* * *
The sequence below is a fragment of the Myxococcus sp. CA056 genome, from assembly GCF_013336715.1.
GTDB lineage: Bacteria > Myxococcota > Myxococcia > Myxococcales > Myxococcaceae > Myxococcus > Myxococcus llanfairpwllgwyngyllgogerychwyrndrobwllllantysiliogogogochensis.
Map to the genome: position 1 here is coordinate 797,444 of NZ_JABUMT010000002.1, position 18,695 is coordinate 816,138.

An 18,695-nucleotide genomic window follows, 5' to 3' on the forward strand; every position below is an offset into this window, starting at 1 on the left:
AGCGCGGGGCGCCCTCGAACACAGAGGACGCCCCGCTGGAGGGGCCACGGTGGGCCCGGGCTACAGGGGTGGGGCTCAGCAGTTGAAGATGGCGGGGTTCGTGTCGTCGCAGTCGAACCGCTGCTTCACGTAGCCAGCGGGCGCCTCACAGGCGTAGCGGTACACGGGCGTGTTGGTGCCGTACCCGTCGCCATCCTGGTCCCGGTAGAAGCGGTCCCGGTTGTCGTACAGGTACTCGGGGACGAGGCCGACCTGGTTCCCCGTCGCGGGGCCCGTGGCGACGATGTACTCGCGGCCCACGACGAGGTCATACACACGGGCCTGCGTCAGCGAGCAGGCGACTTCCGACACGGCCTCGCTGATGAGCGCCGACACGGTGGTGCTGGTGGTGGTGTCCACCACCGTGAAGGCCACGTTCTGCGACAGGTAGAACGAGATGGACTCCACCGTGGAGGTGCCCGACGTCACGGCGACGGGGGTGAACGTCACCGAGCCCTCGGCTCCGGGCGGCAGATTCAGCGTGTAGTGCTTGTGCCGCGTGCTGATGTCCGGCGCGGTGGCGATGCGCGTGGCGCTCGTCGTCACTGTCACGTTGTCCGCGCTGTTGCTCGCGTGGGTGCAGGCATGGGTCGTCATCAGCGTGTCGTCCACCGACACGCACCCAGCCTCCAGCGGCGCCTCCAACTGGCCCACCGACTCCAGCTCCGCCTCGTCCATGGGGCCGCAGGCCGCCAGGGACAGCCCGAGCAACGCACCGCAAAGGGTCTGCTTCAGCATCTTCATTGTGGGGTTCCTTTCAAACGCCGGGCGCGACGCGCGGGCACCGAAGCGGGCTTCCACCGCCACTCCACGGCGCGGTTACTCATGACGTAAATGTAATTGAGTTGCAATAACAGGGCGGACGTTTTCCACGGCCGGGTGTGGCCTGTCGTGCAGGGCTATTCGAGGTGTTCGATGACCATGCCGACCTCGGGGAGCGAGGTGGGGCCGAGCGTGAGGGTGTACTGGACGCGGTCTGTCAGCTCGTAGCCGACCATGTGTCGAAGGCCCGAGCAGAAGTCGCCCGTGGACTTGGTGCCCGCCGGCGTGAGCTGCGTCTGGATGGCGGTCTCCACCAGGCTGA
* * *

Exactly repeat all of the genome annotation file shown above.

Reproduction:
The sequence below is a fragment of the Myxococcus sp. CA056 genome, from assembly GCF_013336715.1.
GTDB lineage: Bacteria > Myxococcota > Myxococcia > Myxococcales > Myxococcaceae > Myxococcus > Myxococcus llanfairpwllgwyngyllgogerychwyrndrobwllllantysiliogogogochensis.
Map to the genome: position 1 here is coordinate 797,444 of NZ_JABUMT010000002.1, position 18,695 is coordinate 816,138.

An 18,695-nucleotide genomic window follows, 5' to 3' on the forward strand; every position below is an offset into this window, starting at 1 on the left:
AGCGCGGGGCGCCCTCGAACACAGAGGACGCCCCGCTGGAGGGGCCACGGTGGGCCCGGGCTACAGGGGTGGGGCTCAGCAGTTGAAGATGGCGGGGTTCGTGTCGTCGCAGTCGAACCGCTGCTTCACGTAGCCAGCGGGCGCCTCACAGGCGTAGCGGTACACGGGCGTGTTGGTGCCGTACCCGTCGCCATCCTGGTCCCGGTAGAAGCGGTCCCGGTTGTCGTACAGGTACTCGGGGACGAGGCCGACCTGGTTCCCCGTCGCGGGGCCCGTGGCGACGATGTACTCGCGGCCCACGACGAGGTCATACACACGGGCCTGCGTCAGCGAGCAGGCGACTTCCGACACGGCCTCGCTGATGAGCGCCGACACGGTGGTGCTGGTGGTGGTGTCCACCACCGTGAAGGCCACGTTCTGCGACAGGTAGAACGAGATGGACTCCACCGTGGAGGTGCCCGACGTCACGGCGACGGGGGTGAACGTCACCGAGCCCTCGGCTCCGGGCGGCAGATTCAGCGTGTAGTGCTTGTGCCGCGTGCTGATGTCCGGCGCGGTGGCGATGCGCGTGGCGCTCGTCGTCACTGTCACGTTGTCCGCGCTGTTGCTCGCGTGGGTGCAGGCATGGGTCGTCATCAGCGTGTCGTCCACCGACACGCACCCAGCCTCCAGCGGCGCCTCCAACTGGCCCACCGACTCCAGCTCCGCCTCGTCCATGGGGCCGCAGGCCGCCAGGGACAGCCCGAGCAACGCACCGCAAAGGGTCTGCTTCAGCATCTTCATTGTGGGGTTCCTTTCAAACGCCGGGCGCGACGCGCGGGCACCGAAGCGGGCTTCCACCGCCACTCCACGGCGCGGTTACTCATGACGTAAATGTAATTGAGTTGCAATAACAGGGCGGACGTTTTCCACGGCCGGGTGTGGCCTGTCGTGCAGGGCTATTCGAGGTGTTCGATGACCATGCCGACCTCGGGGAGCGAGGTGGGGCCGAGCGTGAGGGTGTACTGGACGCGGTCTGTCAGCTCGTAGCCGACCATGTGTCGAAGGCCCGAGCAGAAGTCGCCCGTGGACTTGGTGCCCGCCGGCGTGAGCTGCGTCTGGATGGCGGTCTCCACCAGGCTGA